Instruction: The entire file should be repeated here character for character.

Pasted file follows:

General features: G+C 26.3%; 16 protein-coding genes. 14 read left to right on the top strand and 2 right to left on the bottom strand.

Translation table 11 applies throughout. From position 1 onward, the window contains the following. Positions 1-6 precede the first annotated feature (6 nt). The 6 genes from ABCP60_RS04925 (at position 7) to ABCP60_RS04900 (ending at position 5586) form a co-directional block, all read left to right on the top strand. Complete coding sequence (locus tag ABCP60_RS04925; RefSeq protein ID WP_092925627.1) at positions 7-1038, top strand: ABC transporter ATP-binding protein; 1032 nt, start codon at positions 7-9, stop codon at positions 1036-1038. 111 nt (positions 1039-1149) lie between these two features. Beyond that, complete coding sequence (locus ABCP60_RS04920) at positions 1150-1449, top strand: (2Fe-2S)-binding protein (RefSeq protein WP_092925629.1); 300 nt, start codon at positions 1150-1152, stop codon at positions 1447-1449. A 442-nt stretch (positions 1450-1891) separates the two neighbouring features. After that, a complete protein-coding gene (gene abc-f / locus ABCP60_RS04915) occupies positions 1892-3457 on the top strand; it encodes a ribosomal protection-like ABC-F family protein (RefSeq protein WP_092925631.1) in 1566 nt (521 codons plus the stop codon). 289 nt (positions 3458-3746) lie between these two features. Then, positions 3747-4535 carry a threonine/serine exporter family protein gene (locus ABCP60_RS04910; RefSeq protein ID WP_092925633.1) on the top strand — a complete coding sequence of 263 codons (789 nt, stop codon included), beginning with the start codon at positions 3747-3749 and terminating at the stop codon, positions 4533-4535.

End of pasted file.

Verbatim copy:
General features: G+C 26.3%; 16 protein-coding genes. 14 read left to right on the top strand and 2 right to left on the bottom strand.

Translation table 11 applies throughout. From position 1 onward, the window contains the following. Positions 1-6 precede the first annotated feature (6 nt). The 6 genes from ABCP60_RS04925 (at position 7) to ABCP60_RS04900 (ending at position 5586) form a co-directional block, all read left to right on the top strand. Complete coding sequence (locus tag ABCP60_RS04925; RefSeq protein ID WP_092925627.1) at positions 7-1038, top strand: ABC transporter ATP-binding protein; 1032 nt, start codon at positions 7-9, stop codon at positions 1036-1038. 111 nt (positions 1039-1149) lie between these two features. Beyond that, complete coding sequence (locus ABCP60_RS04920) at positions 1150-1449, top strand: (2Fe-2S)-binding protein (RefSeq protein WP_092925629.1); 300 nt, start codon at positions 1150-1152, stop codon at positions 1447-1449. A 442-nt stretch (positions 1450-1891) separates the two neighbouring features. After that, a complete protein-coding gene (gene abc-f / locus ABCP60_RS04915) occupies positions 1892-3457 on the top strand; it encodes a ribosomal protection-like ABC-F family protein (RefSeq protein WP_092925631.1) in 1566 nt (521 codons plus the stop codon). 289 nt (positions 3458-3746) lie between these two features. Then, positions 3747-4535 carry a threonine/serine exporter family protein gene (locus ABCP60_RS04910; RefSeq protein ID WP_092925633.1) on the top strand — a complete coding sequence of 263 codons (789 nt, stop codon included), beginning with the start codon at positions 3747-3749 and terminating at the stop codon, positions 4533-4535.